Memory Dances: The African American artist Hampton Boyer on the paradox of pain and joy

    The self-taught African-American artist Hampton Boyer’s London debut at OMNI effortlessly marries a bright, bold faux-naive pop aesthetic with social conscience, cartoon violence and meditative contemplation. Haling from Hampton Roads, Virginia, Boyer extrapolates broad societal themes in his work from his personal experience of growing up in a heavily policed suburb of a US state historically synonymous with the racial apartheid of the Jim Crow movement and a brutal legacy of oppression. His work in Memory Dances disarms the way in which this spectre from the past still permeates contemporary society via an armoury of humour that owes no small debt to skate culture, and he brilliantly juxtaposes his vivid scenes of police brutality and drop-kicked Klansmen with thoughtful geometric still life works that communicate quiet spiritual introspection. In this rare interview with Culture Collective, the artist tells us why creativity is essential for survival, shares his thoughts on profound loss, and explains why overcoming adversity is the only path to joy.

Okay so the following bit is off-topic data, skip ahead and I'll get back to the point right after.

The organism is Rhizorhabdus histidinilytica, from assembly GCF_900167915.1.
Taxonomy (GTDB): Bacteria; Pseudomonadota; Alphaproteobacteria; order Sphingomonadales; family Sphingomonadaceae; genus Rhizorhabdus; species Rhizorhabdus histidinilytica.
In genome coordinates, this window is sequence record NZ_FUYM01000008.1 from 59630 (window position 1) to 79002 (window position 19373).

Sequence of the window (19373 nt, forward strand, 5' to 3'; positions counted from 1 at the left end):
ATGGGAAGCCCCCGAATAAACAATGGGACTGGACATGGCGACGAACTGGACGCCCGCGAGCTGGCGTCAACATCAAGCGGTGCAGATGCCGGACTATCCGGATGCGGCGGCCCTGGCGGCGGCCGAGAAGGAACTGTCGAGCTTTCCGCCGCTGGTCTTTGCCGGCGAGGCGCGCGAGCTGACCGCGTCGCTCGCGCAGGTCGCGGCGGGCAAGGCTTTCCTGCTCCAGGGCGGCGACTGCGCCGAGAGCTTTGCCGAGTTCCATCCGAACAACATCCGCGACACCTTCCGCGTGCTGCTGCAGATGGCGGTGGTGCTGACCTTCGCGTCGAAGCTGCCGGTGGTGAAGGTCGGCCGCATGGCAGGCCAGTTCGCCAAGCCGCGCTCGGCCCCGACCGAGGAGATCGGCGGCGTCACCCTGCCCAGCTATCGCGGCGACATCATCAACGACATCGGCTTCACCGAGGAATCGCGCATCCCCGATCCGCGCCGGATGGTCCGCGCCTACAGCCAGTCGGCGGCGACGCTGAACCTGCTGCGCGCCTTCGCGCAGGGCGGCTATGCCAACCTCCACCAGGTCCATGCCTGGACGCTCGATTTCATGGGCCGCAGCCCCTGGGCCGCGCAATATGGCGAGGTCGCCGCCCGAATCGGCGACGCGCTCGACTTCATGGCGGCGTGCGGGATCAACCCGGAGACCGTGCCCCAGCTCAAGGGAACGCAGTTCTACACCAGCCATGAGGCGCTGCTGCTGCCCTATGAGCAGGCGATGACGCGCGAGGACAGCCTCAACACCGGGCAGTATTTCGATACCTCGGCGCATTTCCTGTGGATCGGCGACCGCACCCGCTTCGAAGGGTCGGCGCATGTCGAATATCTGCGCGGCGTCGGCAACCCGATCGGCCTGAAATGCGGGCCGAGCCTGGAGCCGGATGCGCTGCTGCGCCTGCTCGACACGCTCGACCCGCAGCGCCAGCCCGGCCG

Where do you think your creative drive as painter comes from?
    I was kind of surrounded by sci-fi and animation as a kid. I watched a lot of cartoons, and would always doodle and create stories, and in the evening my mom would often let me watch Star Trek or Xena Warrior Princess with her. But it was skateboarding that really kind of enriched all of that in my early teenage years, and crystallized my interest in being a painter – skate culture opened my eyes, and I could kind of see this connection in there to the art world. That link had not yet been validated, so it was still kind of fun, and there were no rules, really. I had always been creative, but skateboarding graphics really enhanced expression for me – you know, someone might be illustrating how they are in an abusive home, or are facing these very real things, but it’s always depicted with this silver lining of humour. Seeing that in skate graphics helped me to examine things that I was facing, and use art as a vehicle.In Memory Dances, The Eternal Battle is a work that is reminiscent of early skate graphics, which, for me, always contained this sense of speaking your truth, or speaking about society. The skate culture gave my work a good head start in the beginning, helping me to utilize that voice and outsider perspective – still having form and composition, and all the things that fine art has, but going about it in a way that's more passionate.